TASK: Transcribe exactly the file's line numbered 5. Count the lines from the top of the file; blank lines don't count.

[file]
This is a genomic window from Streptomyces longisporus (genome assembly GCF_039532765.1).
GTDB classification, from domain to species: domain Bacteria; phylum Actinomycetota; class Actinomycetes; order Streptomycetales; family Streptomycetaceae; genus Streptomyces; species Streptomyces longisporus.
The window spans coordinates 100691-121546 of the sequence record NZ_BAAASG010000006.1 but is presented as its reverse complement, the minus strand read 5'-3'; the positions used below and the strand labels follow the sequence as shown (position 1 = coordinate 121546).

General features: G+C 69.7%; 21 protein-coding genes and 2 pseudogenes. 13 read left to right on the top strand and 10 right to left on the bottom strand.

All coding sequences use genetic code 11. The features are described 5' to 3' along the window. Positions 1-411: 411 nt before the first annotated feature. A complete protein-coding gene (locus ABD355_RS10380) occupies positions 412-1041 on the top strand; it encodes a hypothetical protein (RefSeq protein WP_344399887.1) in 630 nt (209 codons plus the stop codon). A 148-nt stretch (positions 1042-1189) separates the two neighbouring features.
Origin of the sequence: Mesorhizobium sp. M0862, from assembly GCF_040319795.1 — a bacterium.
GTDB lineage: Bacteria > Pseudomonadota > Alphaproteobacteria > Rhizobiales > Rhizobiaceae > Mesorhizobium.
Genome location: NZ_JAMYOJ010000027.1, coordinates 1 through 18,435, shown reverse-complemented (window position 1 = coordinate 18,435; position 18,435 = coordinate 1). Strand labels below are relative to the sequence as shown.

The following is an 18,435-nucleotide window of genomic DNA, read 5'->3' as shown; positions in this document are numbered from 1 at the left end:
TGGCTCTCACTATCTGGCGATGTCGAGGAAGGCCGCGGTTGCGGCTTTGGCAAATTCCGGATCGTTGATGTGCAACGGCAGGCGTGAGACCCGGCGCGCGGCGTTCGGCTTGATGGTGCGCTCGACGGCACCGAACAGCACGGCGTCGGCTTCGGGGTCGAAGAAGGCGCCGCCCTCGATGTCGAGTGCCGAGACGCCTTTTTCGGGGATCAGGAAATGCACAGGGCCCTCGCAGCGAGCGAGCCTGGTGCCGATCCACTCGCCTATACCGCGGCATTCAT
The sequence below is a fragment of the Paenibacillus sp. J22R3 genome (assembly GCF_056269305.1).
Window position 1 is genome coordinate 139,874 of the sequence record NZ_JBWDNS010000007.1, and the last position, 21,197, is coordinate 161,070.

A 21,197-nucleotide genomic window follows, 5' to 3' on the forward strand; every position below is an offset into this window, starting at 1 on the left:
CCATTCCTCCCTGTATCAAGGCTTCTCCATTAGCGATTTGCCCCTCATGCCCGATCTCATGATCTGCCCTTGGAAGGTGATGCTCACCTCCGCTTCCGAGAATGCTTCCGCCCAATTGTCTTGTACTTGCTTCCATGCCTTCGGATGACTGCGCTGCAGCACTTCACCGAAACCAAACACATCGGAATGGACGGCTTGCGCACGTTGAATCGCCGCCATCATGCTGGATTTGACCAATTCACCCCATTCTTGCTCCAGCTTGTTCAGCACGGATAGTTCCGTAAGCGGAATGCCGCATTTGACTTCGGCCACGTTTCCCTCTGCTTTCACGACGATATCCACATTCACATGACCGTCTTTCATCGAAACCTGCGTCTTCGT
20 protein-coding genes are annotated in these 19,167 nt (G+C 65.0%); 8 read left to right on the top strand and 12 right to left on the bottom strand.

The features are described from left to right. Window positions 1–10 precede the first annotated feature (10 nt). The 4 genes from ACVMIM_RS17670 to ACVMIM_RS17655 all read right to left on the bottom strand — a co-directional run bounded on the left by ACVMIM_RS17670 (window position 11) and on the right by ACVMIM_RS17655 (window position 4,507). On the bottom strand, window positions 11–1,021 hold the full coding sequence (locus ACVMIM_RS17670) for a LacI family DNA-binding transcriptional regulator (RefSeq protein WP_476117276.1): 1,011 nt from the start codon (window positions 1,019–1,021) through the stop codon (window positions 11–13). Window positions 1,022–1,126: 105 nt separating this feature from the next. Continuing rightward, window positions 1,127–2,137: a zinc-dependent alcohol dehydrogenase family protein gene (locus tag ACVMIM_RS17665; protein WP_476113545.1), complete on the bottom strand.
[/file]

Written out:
All coding sequences use genetic code 11. The features are described 5' to 3' along the window. Positions 1-411: 411 nt before the first annotated feature. A complete protein-coding gene (locus ABD355_RS10380) occupies positions 412-1041 on the top strand; it encodes a hypothetical protein (RefSeq protein WP_344399887.1) in 630 nt (209 codons plus the stop codon). A 148-nt stretch (positions 1042-1189) separates the two neighbouring features.